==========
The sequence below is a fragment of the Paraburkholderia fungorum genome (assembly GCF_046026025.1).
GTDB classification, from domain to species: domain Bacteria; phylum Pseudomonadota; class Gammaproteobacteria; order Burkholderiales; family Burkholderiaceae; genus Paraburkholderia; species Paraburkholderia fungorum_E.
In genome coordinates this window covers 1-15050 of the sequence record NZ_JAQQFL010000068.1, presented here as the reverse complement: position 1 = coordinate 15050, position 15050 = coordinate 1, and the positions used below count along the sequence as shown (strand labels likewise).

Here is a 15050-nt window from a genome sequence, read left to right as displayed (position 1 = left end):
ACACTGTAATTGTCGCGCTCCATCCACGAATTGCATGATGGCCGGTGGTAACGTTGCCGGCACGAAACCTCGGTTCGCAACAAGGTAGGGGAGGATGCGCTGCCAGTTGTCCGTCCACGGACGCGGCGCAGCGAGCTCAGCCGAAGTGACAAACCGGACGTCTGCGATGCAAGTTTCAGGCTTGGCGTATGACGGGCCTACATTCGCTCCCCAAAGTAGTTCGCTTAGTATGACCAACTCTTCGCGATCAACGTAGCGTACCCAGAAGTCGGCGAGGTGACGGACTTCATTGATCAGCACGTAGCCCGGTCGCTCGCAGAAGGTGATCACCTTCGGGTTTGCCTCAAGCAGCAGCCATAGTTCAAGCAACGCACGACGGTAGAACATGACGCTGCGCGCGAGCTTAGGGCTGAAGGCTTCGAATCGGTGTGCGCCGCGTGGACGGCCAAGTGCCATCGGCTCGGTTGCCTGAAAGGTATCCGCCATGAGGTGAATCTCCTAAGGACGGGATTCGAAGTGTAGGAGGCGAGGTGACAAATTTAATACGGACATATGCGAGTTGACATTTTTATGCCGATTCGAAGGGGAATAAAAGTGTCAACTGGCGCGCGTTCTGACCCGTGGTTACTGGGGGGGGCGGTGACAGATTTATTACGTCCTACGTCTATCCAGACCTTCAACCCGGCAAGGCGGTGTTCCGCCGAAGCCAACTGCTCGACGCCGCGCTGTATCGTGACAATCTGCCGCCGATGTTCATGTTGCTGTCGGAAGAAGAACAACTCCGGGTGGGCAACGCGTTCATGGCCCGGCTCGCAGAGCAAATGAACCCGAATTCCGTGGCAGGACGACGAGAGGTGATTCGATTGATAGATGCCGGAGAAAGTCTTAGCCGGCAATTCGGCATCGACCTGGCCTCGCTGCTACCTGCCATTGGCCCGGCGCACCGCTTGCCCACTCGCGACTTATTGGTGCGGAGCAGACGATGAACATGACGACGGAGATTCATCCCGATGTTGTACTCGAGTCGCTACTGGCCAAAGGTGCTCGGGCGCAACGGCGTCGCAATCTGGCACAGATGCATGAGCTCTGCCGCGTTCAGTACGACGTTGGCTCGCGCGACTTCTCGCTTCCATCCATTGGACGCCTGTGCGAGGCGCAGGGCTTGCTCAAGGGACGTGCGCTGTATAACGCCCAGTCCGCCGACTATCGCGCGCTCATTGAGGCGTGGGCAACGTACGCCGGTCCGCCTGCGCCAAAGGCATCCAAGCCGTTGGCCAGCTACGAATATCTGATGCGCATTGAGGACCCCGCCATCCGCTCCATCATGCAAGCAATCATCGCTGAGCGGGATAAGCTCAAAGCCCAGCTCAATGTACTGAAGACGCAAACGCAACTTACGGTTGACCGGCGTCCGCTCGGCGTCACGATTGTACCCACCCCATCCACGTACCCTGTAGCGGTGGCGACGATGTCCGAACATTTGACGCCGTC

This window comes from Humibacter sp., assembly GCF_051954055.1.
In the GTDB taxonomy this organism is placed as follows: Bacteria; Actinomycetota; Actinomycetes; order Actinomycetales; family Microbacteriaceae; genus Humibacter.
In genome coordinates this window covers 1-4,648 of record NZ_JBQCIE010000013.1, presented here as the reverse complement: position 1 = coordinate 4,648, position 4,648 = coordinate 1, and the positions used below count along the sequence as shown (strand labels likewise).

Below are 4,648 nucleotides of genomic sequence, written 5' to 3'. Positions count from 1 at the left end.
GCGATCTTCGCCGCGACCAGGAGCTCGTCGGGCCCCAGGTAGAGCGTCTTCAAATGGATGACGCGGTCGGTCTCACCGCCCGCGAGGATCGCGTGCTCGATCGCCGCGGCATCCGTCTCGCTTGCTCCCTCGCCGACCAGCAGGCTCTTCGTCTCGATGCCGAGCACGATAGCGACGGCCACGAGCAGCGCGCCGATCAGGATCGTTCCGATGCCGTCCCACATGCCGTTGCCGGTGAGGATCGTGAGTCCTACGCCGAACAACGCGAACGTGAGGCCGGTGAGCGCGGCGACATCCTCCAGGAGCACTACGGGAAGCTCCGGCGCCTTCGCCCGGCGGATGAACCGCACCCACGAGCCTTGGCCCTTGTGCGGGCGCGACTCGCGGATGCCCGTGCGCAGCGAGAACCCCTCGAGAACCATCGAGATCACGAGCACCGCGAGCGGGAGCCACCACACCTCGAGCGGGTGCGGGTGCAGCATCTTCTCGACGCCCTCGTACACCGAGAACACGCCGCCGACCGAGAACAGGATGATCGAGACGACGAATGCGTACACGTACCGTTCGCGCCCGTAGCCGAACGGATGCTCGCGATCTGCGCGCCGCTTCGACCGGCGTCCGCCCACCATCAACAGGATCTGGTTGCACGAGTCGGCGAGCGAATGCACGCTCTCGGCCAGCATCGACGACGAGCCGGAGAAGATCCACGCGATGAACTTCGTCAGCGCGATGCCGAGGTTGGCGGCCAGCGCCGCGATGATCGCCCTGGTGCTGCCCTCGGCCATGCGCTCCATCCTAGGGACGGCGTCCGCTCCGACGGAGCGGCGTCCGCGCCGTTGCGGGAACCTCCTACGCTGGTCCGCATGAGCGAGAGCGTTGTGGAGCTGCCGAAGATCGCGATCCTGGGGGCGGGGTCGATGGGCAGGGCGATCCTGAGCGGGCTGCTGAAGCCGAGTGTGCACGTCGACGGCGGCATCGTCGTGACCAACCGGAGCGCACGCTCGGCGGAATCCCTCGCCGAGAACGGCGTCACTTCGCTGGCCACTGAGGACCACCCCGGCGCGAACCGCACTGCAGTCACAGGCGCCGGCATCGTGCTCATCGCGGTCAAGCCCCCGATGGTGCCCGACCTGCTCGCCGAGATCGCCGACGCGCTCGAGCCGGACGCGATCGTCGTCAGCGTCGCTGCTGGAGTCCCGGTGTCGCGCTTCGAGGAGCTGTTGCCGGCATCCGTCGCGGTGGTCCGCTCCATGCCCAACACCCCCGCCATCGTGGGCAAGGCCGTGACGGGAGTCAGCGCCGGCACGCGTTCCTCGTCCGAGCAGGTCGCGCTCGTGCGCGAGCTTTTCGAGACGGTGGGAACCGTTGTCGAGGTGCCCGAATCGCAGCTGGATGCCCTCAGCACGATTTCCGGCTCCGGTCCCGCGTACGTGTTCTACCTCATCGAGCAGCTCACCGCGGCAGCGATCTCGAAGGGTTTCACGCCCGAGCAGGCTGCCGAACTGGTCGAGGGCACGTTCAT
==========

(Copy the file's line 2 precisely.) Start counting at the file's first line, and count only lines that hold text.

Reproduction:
GTDB classification, from domain to species: domain Bacteria; phylum Pseudomonadota; class Gammaproteobacteria; order Burkholderiales; family Burkholderiaceae; genus Paraburkholderia; species Paraburkholderia fungorum_E.